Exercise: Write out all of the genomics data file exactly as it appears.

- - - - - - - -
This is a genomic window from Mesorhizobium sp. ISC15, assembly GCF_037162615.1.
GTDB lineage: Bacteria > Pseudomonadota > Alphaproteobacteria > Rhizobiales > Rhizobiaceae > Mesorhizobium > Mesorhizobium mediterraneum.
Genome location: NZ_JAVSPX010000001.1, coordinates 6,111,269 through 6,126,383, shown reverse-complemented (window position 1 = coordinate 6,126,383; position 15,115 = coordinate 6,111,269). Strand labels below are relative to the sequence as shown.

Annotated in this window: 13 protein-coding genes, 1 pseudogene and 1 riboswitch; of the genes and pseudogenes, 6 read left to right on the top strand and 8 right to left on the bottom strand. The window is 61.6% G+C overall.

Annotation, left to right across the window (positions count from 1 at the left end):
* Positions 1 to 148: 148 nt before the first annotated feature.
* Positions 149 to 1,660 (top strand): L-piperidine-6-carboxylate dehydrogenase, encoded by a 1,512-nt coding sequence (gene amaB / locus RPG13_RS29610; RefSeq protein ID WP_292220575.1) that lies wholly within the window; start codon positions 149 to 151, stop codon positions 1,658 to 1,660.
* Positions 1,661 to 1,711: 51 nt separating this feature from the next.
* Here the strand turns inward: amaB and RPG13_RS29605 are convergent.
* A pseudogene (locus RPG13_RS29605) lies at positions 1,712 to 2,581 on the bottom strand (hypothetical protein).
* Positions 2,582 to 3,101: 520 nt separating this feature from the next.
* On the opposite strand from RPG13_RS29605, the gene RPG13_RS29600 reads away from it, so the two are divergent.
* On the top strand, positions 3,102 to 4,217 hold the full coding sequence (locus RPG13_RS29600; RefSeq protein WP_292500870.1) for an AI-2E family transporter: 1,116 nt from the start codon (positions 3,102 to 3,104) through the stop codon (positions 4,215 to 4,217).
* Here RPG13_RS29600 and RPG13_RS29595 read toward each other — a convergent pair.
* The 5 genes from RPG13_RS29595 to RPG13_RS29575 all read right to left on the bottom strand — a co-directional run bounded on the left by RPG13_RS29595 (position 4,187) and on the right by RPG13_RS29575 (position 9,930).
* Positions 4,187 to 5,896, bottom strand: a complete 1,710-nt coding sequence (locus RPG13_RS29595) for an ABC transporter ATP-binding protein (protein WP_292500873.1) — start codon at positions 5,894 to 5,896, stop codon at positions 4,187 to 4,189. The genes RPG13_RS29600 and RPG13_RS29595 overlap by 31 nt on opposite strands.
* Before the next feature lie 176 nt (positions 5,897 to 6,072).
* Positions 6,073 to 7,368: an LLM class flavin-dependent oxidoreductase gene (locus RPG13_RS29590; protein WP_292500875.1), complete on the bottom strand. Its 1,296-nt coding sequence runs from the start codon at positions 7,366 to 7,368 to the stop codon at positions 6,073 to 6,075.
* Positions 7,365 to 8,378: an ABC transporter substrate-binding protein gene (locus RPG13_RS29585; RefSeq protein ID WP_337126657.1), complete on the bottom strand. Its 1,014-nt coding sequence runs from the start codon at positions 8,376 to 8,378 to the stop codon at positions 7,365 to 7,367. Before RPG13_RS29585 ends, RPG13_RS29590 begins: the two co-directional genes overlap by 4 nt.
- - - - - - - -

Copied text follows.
This is a genomic window from Mesorhizobium sp. ISC15, assembly GCF_037162615.1.
GTDB lineage: Bacteria > Pseudomonadota > Alphaproteobacteria > Rhizobiales > Rhizobiaceae > Mesorhizobium > Mesorhizobium mediterraneum.
Genome location: NZ_JAVSPX010000001.1, coordinates 6,111,269 through 6,126,383, shown reverse-complemented (window position 1 = coordinate 6,126,383; position 15,115 = coordinate 6,111,269). Strand labels below are relative to the sequence as shown.

Annotated in this window: 13 protein-coding genes, 1 pseudogene and 1 riboswitch; of the genes and pseudogenes, 6 read left to right on the top strand and 8 right to left on the bottom strand. The window is 61.6% G+C overall.

Annotation, left to right across the window (positions count from 1 at the left end):
* Positions 1 to 148: 148 nt before the first annotated feature.
* Positions 149 to 1,660 (top strand): L-piperidine-6-carboxylate dehydrogenase, encoded by a 1,512-nt coding sequence (gene amaB / locus RPG13_RS29610; RefSeq protein ID WP_292220575.1) that lies wholly within the window; start codon positions 149 to 151, stop codon positions 1,658 to 1,660.
* Positions 1,661 to 1,711: 51 nt separating this feature from the next.
* Here the strand turns inward: amaB and RPG13_RS29605 are convergent.
* A pseudogene (locus RPG13_RS29605) lies at positions 1,712 to 2,581 on the bottom strand (hypothetical protein).
* Positions 2,582 to 3,101: 520 nt separating this feature from the next.
* On the opposite strand from RPG13_RS29605, the gene RPG13_RS29600 reads away from it, so the two are divergent.
* On the top strand, positions 3,102 to 4,217 hold the full coding sequence (locus RPG13_RS29600; RefSeq protein WP_292500870.1) for an AI-2E family transporter: 1,116 nt from the start codon (positions 3,102 to 3,104) through the stop codon (positions 4,215 to 4,217).
* Here RPG13_RS29600 and RPG13_RS29595 read toward each other — a convergent pair.
* The 5 genes from RPG13_RS29595 to RPG13_RS29575 all read right to left on the bottom strand — a co-directional run bounded on the left by RPG13_RS29595 (position 4,187) and on the right by RPG13_RS29575 (position 9,930).
* Positions 4,187 to 5,896, bottom strand: a complete 1,710-nt coding sequence (locus RPG13_RS29595) for an ABC transporter ATP-binding protein (protein WP_292500873.1) — start codon at positions 5,894 to 5,896, stop codon at positions 4,187 to 4,189. The genes RPG13_RS29600 and RPG13_RS29595 overlap by 31 nt on opposite strands.
* Before the next feature lie 176 nt (positions 5,897 to 6,072).
* Positions 6,073 to 7,368: an LLM class flavin-dependent oxidoreductase gene (locus RPG13_RS29590; protein WP_292500875.1), complete on the bottom strand. Its 1,296-nt coding sequence runs from the start codon at positions 7,366 to 7,368 to the stop codon at positions 6,073 to 6,075.
* Positions 7,365 to 8,378: an ABC transporter substrate-binding protein gene (locus RPG13_RS29585; RefSeq protein ID WP_337126657.1), complete on the bottom strand. Its 1,014-nt coding sequence runs from the start codon at positions 8,376 to 8,378 to the stop codon at positions 7,365 to 7,367. Before RPG13_RS29585 ends, RPG13_RS29590 begins: the two co-directional genes overlap by 4 nt.